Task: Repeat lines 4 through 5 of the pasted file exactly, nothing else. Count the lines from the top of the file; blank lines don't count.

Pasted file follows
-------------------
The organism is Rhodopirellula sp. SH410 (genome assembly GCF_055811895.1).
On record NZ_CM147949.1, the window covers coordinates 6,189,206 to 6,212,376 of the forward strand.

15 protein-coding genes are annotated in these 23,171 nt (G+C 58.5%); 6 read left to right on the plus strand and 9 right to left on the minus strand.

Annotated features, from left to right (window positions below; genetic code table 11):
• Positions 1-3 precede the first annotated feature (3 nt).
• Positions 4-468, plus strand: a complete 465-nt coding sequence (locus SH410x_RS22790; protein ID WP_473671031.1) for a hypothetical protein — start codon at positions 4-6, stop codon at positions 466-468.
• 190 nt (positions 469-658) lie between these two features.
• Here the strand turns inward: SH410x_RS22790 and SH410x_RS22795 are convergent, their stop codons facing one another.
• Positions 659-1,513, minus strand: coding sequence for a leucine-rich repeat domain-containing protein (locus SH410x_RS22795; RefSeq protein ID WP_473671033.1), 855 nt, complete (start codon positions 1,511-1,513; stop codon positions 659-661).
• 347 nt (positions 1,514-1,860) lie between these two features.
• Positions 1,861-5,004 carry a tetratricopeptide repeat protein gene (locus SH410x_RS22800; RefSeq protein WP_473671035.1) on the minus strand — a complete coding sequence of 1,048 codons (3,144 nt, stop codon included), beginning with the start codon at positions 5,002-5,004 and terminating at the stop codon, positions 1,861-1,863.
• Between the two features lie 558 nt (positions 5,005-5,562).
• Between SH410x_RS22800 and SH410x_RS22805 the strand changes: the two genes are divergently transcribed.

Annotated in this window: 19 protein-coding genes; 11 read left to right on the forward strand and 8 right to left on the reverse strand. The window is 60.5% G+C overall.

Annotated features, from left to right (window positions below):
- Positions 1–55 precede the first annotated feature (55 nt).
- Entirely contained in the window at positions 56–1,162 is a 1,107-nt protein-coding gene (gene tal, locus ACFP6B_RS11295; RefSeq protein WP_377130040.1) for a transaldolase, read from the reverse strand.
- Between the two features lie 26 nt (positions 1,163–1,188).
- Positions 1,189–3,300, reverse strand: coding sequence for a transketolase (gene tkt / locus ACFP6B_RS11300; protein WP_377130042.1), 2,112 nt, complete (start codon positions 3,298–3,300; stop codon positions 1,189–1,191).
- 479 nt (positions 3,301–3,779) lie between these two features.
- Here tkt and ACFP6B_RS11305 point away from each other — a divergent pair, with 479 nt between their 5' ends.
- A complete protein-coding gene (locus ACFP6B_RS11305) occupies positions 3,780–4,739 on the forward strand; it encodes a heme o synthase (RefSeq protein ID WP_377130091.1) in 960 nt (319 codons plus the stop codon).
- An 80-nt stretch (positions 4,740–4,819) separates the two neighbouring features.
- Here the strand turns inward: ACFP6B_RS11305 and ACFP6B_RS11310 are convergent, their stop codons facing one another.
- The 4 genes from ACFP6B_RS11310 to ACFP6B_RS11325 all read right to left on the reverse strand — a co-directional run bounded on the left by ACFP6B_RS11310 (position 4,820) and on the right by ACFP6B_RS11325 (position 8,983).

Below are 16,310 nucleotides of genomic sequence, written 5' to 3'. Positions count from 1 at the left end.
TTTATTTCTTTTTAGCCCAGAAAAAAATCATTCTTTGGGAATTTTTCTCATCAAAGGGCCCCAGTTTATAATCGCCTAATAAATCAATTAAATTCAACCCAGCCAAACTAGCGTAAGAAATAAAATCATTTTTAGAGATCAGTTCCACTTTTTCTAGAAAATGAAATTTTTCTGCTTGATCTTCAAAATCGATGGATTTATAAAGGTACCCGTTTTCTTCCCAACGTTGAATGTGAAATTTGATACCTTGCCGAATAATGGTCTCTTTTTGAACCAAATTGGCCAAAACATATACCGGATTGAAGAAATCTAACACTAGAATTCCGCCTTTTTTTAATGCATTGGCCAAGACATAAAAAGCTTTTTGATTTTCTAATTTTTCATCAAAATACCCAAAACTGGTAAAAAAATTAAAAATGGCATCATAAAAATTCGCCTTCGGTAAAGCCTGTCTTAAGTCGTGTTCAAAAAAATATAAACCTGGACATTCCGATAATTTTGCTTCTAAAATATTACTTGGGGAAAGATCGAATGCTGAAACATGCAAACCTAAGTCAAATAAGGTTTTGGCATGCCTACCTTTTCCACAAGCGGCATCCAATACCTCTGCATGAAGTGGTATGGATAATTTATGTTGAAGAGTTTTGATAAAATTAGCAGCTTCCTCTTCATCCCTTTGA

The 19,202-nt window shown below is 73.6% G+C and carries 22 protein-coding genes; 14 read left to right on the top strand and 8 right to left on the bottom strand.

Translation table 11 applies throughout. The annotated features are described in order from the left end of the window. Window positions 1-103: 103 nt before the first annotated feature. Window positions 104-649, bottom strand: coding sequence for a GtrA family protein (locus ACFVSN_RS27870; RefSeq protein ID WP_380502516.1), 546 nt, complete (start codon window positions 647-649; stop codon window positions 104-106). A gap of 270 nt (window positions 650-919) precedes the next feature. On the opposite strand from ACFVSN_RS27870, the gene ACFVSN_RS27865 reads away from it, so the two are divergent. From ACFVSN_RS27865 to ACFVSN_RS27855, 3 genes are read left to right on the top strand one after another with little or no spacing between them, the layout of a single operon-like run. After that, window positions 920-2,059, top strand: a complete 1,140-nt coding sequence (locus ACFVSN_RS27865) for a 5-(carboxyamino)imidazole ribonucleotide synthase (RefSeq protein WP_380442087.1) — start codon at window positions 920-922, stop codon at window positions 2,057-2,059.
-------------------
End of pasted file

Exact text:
Annotated features, from left to right (window positions below; genetic code table 11):
• Positions 1-3 precede the first annotated feature (3 nt).